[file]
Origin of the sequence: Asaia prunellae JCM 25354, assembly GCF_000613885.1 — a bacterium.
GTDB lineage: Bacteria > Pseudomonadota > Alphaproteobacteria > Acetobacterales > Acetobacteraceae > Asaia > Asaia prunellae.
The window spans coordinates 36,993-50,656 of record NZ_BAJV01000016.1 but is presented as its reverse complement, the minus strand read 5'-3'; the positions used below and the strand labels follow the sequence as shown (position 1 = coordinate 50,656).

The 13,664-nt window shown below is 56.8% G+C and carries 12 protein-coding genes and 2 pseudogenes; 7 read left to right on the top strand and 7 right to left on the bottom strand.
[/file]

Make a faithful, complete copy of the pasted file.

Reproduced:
Origin of the sequence: Asaia prunellae JCM 25354, assembly GCF_000613885.1 — a bacterium.
GTDB lineage: Bacteria > Pseudomonadota > Alphaproteobacteria > Acetobacterales > Acetobacteraceae > Asaia > Asaia prunellae.
The window spans coordinates 36,993-50,656 of record NZ_BAJV01000016.1 but is presented as its reverse complement, the minus strand read 5'-3'; the positions used below and the strand labels follow the sequence as shown (position 1 = coordinate 50,656).

The 13,664-nt window shown below is 56.8% G+C and carries 12 protein-coding genes and 2 pseudogenes; 7 read left to right on the top strand and 7 right to left on the bottom strand.